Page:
Elsewhere, “Radiator” feels as urgent as Show Me The Body’s banjo or guitar-led rippers without the obvious inclusion of either instrument. Later, they veer from their usual formula of metalcore and hardcore, pushing beyond their own left-field standards of sound and style with the pulverizing electro-punk of both “Boils Up” and “Demeanor”. Both these tracks either possess an overwhelming buzzsaw of spinning synthesizers or the disorienting distortion of banjo and guitar, choices that threaten and clash with genre tradition. The results are more Skinny Puppy than Minor Threat, which may be offputting to hardcore purists at first. But, by the time those listeners escape the ever-tightening grip of Trouble The Water, Show Me The body will still have left the lingering taste of leather boot in the mouths of those same individuals.

While Trouble The Water is ripe with sonic excursions generally unfamiliar to the hardcore genre, that doesn’t mean the band aren’t down for a good ‘ole, curb-stomping romp that can incite a war — see “Food From Plate” and the previously mentioned “We Came To Play” as obvious proof. These moments are few and, at the least, interspersed throughout Trouble The Water, but that’s because the band is here to flip tables and do things radically different too. 

Whether it’s the unassuming twang of banjo or synthesizers coursing with the same sensation of getting teeth drilled without anesthetic, Show Me The Body recognize there is no limit to style or combination of instruments that can create the go-to sound of a revolution. It’s the hunger for change when everything stagnates in the muck of sameness that defines it. Still, the band know their audience, as well as the musical lineage they’re a part of and the space cultivated for them so that they may continue to push the genre into the future.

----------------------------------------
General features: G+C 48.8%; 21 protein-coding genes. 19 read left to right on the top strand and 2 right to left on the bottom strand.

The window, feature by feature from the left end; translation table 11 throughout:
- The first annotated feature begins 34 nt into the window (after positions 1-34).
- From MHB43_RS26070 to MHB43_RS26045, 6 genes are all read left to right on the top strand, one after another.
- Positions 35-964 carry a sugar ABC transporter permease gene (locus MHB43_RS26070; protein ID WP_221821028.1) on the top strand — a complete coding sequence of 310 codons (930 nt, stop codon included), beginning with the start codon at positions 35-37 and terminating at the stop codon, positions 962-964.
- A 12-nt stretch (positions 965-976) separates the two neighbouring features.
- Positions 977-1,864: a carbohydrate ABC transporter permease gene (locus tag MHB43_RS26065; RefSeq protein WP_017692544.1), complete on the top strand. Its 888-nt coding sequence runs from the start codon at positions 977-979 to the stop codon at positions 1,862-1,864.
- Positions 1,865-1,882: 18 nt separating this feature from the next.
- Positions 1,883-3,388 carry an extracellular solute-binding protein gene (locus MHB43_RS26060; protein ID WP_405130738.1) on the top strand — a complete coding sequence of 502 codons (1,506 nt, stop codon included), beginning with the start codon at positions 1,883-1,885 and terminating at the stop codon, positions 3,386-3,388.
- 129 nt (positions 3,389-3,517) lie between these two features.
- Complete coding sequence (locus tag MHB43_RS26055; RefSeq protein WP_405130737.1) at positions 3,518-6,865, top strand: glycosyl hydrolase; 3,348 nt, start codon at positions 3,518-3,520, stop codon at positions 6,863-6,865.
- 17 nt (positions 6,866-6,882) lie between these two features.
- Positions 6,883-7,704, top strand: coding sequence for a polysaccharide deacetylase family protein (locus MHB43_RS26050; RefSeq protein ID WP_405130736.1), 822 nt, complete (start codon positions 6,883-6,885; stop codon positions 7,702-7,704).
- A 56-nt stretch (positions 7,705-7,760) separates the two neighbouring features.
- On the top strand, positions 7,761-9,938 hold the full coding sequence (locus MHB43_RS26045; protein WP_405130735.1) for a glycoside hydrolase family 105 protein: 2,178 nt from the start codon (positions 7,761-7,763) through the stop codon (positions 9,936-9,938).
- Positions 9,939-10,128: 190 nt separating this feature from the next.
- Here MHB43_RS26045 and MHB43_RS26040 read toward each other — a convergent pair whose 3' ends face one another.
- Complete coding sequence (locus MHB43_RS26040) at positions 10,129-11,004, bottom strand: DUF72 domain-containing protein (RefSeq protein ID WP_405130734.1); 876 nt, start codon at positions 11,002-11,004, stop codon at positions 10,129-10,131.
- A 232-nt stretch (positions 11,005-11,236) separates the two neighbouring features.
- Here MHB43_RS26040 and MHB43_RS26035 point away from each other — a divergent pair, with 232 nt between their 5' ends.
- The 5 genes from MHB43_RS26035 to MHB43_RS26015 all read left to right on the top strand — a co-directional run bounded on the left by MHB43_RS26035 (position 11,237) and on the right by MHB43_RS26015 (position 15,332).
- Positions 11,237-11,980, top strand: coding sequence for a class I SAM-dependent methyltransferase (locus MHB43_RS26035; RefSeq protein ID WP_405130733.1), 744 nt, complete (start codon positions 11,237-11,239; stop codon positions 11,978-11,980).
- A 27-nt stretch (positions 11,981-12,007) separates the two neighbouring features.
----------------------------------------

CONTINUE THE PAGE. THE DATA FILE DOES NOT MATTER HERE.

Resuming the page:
That said, the title track and closer to Trouble The Water is as blueprint of a hardcore ripper imaginable. Yet, its down-to-earth honesty and unchristened heart for revolution allow the song to come across as the most hard-hitting piece of rock music heard this year. As is customary with any incendiary Show Me The Body moment, Pratt emerges from literal muck and sludgy guitar sections to release every one of his words as if they’re his last, growling the album’s call-to-arms mantra, “I trouble the water / I turn water to blood.” These are simple words but sincerely believed ones too, and with Pratt nearly frying his vocal cords to close the record – the band’s potent sting prevails yet again.

It’s impossible not to come away beaten and bruised by the undulating savagery that emits from a Show Me The Body record. However, from the same wringer, hope miraculously springs eternal. On Trouble The Water, the New York band burn more intensely than ever for a just future that embraces all people for the sake of all people, even if it takes exposing the oozing, untreated scab left between what is and what should be to realize this future.